5 Foods to Avoid With Shingles

Medically Reviewed By William C. Lloyd III, MD, FACS
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  • If you’ve had chickenpox, you’re at risk for developing a painful rash called shingles. The two infections are caused by the same virus, called varicella zoster or, sometimes, herpes zoster. After you’ve had chickenpox, the virus stays in your nervous system and can reappear many years later as shingles. It can take weeks or longer to recover, and some people develop chronic pain afterwards. If you want to reduce your risk of getting shingles and help you recover if you do develop it, you need to keep your immune system strong so it can fight off the virus.

  • 1
    Foods High in Arginine
    brussels-sprouts

    Arginine is an amino acid that helps the shingles virus replicate. Chocolate, nuts and seeds, canned tuna, and gelatin all contain high levels of arginine. Other arginine-heavy foods to stay away from are tomatoes, wheat germ, Brussels sprouts, and some fruits including grapes, blackberries and blueberries. If you’re already suffering from shingles, some people suggest lowering your arginine intake can speed recovery, though there’s insufficient scientific evidence to support that at this time.

  • 2
    Foods With Lots of Sugar
    soda in glass with ice cubes on table

    Sugar is bad for the immune system. Sugar hinders a main component of our complex immune response, slowing down the white blood cells that attack pathogens in the body. Besides the obvious culprits like sugary sodas, candy and pastries, sugar can hide in many foods that are highly processed. If you want to boost your immune system to help you fight shingles, lower your sugar intake by reading food labels closely.

  • 3
    Refined Carbohydrates
    spaghetti-with-seafood

    Refined carbs rate high on the glycemic index. That means your body digests them quickly, expending energy that can drain your immune response. White bread, white rice and processed flour are some of the worst offenders when it comes to refined carbohydrates. Pasta, sugary cereals, and white potatoes are also on the list. As a general rule, stay away from refined carbs by minimizing the amount of processed food you eat. It will help your immune system fend off a shingles attack.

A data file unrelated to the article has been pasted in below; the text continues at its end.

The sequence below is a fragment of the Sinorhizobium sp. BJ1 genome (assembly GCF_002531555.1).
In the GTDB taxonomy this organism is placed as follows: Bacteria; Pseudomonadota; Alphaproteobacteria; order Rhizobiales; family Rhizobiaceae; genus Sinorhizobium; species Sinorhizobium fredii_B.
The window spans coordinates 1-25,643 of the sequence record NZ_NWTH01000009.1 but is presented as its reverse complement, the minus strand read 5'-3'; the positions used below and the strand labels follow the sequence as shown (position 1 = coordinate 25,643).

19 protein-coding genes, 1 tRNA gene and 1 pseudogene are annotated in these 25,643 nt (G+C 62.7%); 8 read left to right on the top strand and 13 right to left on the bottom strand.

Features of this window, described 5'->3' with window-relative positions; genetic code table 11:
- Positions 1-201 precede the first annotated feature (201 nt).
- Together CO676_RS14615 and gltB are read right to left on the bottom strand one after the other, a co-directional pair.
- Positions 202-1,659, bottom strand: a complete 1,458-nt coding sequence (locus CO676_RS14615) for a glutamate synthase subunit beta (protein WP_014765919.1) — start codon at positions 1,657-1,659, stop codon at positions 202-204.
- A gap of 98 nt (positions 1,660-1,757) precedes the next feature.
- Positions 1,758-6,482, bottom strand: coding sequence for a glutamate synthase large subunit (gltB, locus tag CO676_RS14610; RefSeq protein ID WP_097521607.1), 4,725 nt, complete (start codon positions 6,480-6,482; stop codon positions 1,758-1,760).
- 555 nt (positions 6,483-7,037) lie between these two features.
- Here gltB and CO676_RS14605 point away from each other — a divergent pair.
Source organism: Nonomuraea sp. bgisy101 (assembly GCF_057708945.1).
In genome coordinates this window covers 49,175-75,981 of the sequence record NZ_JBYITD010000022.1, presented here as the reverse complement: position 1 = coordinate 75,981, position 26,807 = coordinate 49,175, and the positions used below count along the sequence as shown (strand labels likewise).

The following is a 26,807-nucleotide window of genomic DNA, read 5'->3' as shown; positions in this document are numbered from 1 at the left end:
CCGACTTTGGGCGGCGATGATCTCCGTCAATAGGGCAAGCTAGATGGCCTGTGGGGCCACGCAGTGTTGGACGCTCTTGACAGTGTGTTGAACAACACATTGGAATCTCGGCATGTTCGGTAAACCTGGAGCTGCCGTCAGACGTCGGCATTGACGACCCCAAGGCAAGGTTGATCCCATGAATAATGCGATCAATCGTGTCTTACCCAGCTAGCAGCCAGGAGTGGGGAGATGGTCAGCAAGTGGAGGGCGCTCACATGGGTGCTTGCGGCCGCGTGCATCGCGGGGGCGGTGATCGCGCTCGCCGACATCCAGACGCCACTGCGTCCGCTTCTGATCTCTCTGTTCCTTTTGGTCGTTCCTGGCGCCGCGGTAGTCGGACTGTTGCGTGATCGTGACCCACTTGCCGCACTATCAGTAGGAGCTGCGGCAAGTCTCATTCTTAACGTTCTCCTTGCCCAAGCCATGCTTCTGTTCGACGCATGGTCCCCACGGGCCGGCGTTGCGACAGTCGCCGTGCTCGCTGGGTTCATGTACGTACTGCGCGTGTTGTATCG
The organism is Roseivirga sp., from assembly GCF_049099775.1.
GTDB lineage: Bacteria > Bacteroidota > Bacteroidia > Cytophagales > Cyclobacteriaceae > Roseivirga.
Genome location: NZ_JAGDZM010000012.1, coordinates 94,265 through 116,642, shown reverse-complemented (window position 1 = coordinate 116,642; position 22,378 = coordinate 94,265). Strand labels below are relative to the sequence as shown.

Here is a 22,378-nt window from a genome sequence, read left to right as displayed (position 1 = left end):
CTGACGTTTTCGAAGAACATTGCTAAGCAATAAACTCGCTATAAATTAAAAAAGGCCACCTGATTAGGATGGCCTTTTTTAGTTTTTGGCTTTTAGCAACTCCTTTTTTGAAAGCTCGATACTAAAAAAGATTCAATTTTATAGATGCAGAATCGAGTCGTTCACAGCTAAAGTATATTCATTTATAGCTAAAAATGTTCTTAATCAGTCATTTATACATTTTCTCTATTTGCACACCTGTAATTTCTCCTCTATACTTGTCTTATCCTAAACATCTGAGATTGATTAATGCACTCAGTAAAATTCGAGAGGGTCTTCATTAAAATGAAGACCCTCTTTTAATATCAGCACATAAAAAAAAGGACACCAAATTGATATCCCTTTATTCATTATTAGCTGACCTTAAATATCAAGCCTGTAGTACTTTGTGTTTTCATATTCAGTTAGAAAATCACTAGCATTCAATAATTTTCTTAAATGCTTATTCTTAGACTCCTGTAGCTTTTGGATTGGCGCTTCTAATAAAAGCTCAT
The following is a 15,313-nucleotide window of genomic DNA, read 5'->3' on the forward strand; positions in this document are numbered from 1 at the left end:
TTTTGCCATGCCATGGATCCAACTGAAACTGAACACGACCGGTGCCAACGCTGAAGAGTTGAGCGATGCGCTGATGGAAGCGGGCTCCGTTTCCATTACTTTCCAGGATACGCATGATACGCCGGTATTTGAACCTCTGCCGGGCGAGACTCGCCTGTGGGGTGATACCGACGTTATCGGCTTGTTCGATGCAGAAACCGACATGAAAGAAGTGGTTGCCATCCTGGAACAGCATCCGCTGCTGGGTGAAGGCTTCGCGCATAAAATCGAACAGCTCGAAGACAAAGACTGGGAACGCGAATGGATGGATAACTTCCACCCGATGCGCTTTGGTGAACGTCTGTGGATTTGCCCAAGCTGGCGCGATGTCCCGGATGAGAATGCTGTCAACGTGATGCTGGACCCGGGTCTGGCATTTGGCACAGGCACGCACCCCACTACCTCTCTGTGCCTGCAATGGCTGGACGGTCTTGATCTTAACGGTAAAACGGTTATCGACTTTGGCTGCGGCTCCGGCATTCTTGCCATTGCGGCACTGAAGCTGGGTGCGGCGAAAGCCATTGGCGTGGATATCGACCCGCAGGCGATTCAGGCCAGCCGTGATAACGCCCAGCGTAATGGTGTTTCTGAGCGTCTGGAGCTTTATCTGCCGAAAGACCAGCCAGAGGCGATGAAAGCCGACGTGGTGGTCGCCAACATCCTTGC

• 4
    Saturated Fats
    filet mignon on fancy dinner plate with green herbal sauce and butter

    Avoid saturated fats, which are typically fats that are solid at room temperature, by limiting the amount of fatty meat, butter and cheese you eat. Coconut and palm oils also have a high saturated fat content. Choosing low-fat foods or those with unsaturated fat instead can boost your immune response, and that could help your body keep the chickenpox virus from reactivating and causing shingles.

  • 5
    Alcohol
    Man drinking pint of beer

    Alcohol slows your immune system, making it more likely you could develop shingles and making it harder to recover from a shingles attack. Alcohol disrupts the microbiome—the “good” gut bacteria that help us fight infection. It also damages certain structures in the GI tract, including the epithelial cells that line the gut, T cells, and neutrophils, which can weaken the barrier between our gut and the rest of our body. Some researchers report that a weakened gut barrier allows microbes, including viruses, to spread into the circulatory system.

  • 6
    Eat Foods High in Vitamin A, C, E and Zinc
    sweet-potatoes

    Vitamins and minerals that boost your immune system may also help you ward off a shingles attack and may help you recover more quickly from one. These include vitamin A, which is good for gut health and is found in carrots, eggs and sweet potatoes. Vitamin C can help you form antibodies to fight infection, and is found in citrus fruit and broccoli. Sunflower seeds contain high levels of both vitamin E and zinc. There is some evidence that vitamin B6, folate, iron and selenium can also help your body ward off the varicella virus.

  • 7
    The Bottom Line
    Senior-man-getting-an-injection-from-a-nurse

    One in three adults over fifty will have shingles in their lifetime. Ask your doctor about vaccinations against shingles and eat a healthy diet with plenty of lean protein and vegetables. Stay away from processed foods and refined carbs. A strong immune system is your best bet when it comes to heading off shingles, and may help you recover more quickly if you do develop it.

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Medical Reviewer: William C. Lloyd III, MD, FACS
Last Review Date: 2021 Oct 20
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THIS TOOL DOES NOT PROVIDE MEDICAL ADVICE. It is intended for informational purposes only. It is not a substitute for professional medical advice, diagnosis or treatment. Never ignore professional medical advice in seeking treatment because of something you have read on the site. If you think you may have a medical emergency, immediately call your doctor or dial 911.
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